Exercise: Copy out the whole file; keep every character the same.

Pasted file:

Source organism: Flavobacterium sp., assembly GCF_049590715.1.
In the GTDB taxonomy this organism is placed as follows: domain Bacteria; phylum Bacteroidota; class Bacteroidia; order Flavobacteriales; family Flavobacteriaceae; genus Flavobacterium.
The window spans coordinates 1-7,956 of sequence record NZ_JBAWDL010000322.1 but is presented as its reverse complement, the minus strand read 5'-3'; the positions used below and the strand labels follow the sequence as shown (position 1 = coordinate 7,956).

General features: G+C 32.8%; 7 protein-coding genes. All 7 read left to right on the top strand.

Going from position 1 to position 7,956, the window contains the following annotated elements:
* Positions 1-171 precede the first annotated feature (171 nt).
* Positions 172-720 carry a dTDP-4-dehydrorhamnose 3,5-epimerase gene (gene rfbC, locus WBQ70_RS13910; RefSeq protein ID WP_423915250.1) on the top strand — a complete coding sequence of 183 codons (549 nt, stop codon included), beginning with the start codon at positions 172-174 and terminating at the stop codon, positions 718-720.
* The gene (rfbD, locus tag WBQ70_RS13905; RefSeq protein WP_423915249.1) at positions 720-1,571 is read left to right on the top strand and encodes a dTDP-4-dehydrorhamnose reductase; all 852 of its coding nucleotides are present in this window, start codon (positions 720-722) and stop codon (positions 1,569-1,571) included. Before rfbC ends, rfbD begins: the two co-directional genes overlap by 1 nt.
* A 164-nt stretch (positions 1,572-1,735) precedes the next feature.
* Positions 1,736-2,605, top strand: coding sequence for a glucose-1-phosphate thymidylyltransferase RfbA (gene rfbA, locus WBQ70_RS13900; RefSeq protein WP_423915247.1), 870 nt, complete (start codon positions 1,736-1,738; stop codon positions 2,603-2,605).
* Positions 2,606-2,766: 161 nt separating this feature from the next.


Source organism: Flavobacterium sp., assembly GCF_049590715.1.
In the GTDB taxonomy this organism is placed as follows: domain Bacteria; phylum Bacteroidota; class Bacteroidia; order Flavobacteriales; family Flavobacteriaceae; genus Flavobacterium.
The window spans coordinates 1-7,956 of sequence record NZ_JBAWDL010000322.1 but is presented as its reverse complement, the minus strand read 5'-3'; the positions used below and the strand labels follow the sequence as shown (position 1 = coordinate 7,956).

General features: G+C 32.8%; 7 protein-coding genes. All 7 read left to right on the top strand.

Going from position 1 to position 7,956, the window contains the following annotated elements:
* Positions 1-171 precede the first annotated feature (171 nt).
* Positions 172-720 carry a dTDP-4-dehydrorhamnose 3,5-epimerase gene (gene rfbC, locus WBQ70_RS13910; RefSeq protein ID WP_423915250.1) on the top strand — a complete coding sequence of 183 codons (549 nt, stop codon included), beginning with the start codon at positions 172-174 and terminating at the stop codon, positions 718-720.
* The gene (rfbD, locus tag WBQ70_RS13905; RefSeq protein WP_423915249.1) at positions 720-1,571 is read left to right on the top strand and encodes a dTDP-4-dehydrorhamnose reductase; all 852 of its coding nucleotides are present in this window, start codon (positions 720-722) and stop codon (positions 1,569-1,571) included. Before rfbC ends, rfbD begins: the two co-directional genes overlap by 1 nt.
* A 164-nt stretch (positions 1,572-1,735) precedes the next feature.
* Positions 1,736-2,605, top strand: coding sequence for a glucose-1-phosphate thymidylyltransferase RfbA (gene rfbA, locus WBQ70_RS13900; RefSeq protein WP_423915247.1), 870 nt, complete (start codon positions 1,736-1,738; stop codon positions 2,603-2,605).
* Positions 2,606-2,766: 161 nt separating this feature from the next.